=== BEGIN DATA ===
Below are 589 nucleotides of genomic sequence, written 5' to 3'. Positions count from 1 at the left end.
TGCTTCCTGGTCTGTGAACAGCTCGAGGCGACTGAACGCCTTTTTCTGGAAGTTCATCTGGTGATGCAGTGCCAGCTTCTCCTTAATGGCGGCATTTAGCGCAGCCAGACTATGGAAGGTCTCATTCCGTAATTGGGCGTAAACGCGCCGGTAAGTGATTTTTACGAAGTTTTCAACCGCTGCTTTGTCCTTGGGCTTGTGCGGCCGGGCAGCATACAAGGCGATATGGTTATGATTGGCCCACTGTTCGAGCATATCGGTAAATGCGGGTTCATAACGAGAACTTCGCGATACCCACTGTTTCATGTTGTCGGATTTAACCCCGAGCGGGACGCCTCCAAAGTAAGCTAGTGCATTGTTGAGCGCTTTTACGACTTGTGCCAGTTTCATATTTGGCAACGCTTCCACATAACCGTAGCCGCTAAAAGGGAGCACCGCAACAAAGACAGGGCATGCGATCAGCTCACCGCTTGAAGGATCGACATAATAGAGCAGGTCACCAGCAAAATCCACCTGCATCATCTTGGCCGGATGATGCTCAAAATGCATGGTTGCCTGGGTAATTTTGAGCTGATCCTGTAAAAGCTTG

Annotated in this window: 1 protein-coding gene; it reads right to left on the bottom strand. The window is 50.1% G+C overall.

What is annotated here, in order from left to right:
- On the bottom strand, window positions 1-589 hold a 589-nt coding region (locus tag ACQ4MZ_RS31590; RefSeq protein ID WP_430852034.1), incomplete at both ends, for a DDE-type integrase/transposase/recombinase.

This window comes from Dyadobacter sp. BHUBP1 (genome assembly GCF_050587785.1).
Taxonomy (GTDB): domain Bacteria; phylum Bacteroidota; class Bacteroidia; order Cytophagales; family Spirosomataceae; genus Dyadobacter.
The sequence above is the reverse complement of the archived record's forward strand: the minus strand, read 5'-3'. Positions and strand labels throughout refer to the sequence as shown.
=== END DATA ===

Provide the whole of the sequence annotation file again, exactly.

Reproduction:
Below are 589 nucleotides of genomic sequence, written 5' to 3'. Positions count from 1 at the left end.
TGCTTCCTGGTCTGTGAACAGCTCGAGGCGACTGAACGCCTTTTTCTGGAAGTTCATCTGGTGATGCAGTGCCAGCTTCTCCTTAATGGCGGCATTTAGCGCAGCCAGACTATGGAAGGTCTCATTCCGTAATTGGGCGTAAACGCGCCGGTAAGTGATTTTTACGAAGTTTTCAACCGCTGCTTTGTCCTTGGGCTTGTGCGGCCGGGCAGCATACAAGGCGATATGGTTATGATTGGCCCACTGTTCGAGCATATCGGTAAATGCGGGTTCATAACGAGAACTTCGCGATACCCACTGTTTCATGTTGTCGGATTTAACCCCGAGCGGGACGCCTCCAAAGTAAGCTAGTGCATTGTTGAGCGCTTTTACGACTTGTGCCAGTTTCATATTTGGCAACGCTTCCACATAACCGTAGCCGCTAAAAGGGAGCACCGCAACAAAGACAGGGCATGCGATCAGCTCACCGCTTGAAGGATCGACATAATAGAGCAGGTCACCAGCAAAATCCACCTGCATCATCTTGGCCGGATGATGCTCAAAATGCATGGTTGCCTGGGTAATTTTGAGCTGATCCTGTAAAAGCTTG

Annotated in this window: 1 protein-coding gene; it reads right to left on the bottom strand. The window is 50.1% G+C overall.

What is annotated here, in order from left to right:
- On the bottom strand, window positions 1-589 hold a 589-nt coding region (locus tag ACQ4MZ_RS31590; RefSeq protein ID WP_430852034.1), incomplete at both ends, for a DDE-type integrase/transposase/recombinase.

This window comes from Dyadobacter sp. BHUBP1 (genome assembly GCF_050587785.1).
Taxonomy (GTDB): domain Bacteria; phylum Bacteroidota; class Bacteroidia; order Cytophagales; family Spirosomataceae; genus Dyadobacter.
The sequence above is the reverse complement of the archived record's forward strand: the minus strand, read 5'-3'. Positions and strand labels throughout refer to the sequence as shown.